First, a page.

Poetry perhaps pre-dates other forms of literature: early known examples include the Sumerian Epic of Gilgamesh (dated from around 3000 B.C), the Bible and the surviving works of Homer (the Iliad and the Odyssey).

Much poetry uses specific forms: the haiku, the limerick, the sonnet, for example. A haiku must have seventeen syllables, distributed over three lines in groups of five, seven, and five, and should have an image of a season and something to do with nature. A limerick has five lines, with a rhyme scheme of AABBA, and line lengths of 3,3,2,2,3 stressed syllables.

Language and tradition dictate some poetic norms: Greek poetry rarely rhymes, Italian or French poetry often does, English and German can go either way (although modern non-rhyming poetry often, perhaps unfairly, has a more "serious" aura). Perhaps the most paradigmatic style of English poetry, blank verse, as exemplified in Shakespeare and Milton, consists of unrhymed iambic pentameters. Some languages prefer longer lines; some shorter ones. Some of these conventions result from the ease of fitting a specific language's vocabulary and grammar into certain structures, rather than into others; for example, some languages contain more rhyming words than others, or typically have longer words. Other structural conventions come about as the result of historical accidents, where many speakers of a language associate good poetry with a verse form preferred by a particular good poet.

Works for theatre (see below) traditionally took verse form. This has now become rare outside opera and musicalss, although many would argue that the language of drama remains intrinsically poetic.

Drama

A play or drama is another, classical literary form that has continued to evolve over the years. It is comprised chiefly of dialogue between characters, and is usually intended for dramatic / theatrical performance (see theatre) rather than reading. During the eighteenth and nineteenth centuries, opera developed as a combination of poetry, drama, and music. Nearly all drama was in verse form until comparatively recently.

Greek drama is the earliest form of drame for which we have substantial knowledge. Tragedy, as a dramatic genre, developed as a performance associated with religious and civic festivals, typically enacting or developing upon well-known historical or mythological themes. Tragedies were generally very serious in theme and treated important conflicts in human nature, but were not necessarily "tragic" as currently understood— meaning sad and without a happy ending. Comedy, as a dramatic genre, was a later development; Greek festivals eventually came to include three tragedies counterbalanced by a comedy or satyr play.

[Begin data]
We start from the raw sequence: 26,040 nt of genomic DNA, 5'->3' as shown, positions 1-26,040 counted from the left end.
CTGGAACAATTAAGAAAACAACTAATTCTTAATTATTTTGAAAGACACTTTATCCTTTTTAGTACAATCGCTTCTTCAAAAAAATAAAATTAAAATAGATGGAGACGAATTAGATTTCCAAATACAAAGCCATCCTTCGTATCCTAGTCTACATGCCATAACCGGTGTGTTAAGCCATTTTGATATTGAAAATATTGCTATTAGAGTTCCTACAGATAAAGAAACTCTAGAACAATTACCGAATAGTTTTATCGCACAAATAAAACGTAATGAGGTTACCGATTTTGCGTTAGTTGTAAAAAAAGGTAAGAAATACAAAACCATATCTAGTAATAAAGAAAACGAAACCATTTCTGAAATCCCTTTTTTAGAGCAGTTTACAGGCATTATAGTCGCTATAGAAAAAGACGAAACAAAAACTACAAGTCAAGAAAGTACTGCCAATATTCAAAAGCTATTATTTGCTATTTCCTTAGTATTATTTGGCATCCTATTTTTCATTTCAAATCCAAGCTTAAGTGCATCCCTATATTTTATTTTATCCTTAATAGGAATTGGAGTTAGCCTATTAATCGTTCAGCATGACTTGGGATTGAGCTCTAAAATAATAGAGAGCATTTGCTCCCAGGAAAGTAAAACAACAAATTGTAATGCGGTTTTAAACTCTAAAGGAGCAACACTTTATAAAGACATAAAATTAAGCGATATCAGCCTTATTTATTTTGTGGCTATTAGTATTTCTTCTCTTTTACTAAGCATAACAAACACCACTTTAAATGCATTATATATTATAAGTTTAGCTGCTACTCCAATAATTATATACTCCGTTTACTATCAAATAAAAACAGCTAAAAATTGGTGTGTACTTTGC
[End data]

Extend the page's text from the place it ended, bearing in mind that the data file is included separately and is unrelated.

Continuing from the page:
Modern theatre does not in general adhere to any of these restrictions of form or theme. A play is anything written for performance by actors (screenplays, for example); and even some things that are not; many contemporary writers have taken advantage of the dialogue-centred character of plays as a way of presenting literary work that is intended simply to be read, not performed.

Essays

An essay is a discussion of a topic from an author's personal point of view, exemplified by works by Francis Bacon or Charles Lamb. A memoir is the story of an author's life from his personal point of view. An epistle is usually a formal, didactic, or elegant letter.

'Essay' in English derives from the French 'essai', meaning 'attempt'. Thus an essay may be open-ended, provocative, inconclusive; or all three. The first writings identified as "essays" were the self-reflective musings of Michel de Montaigne, and he is still seen today as the father of this literary form.

Prose fiction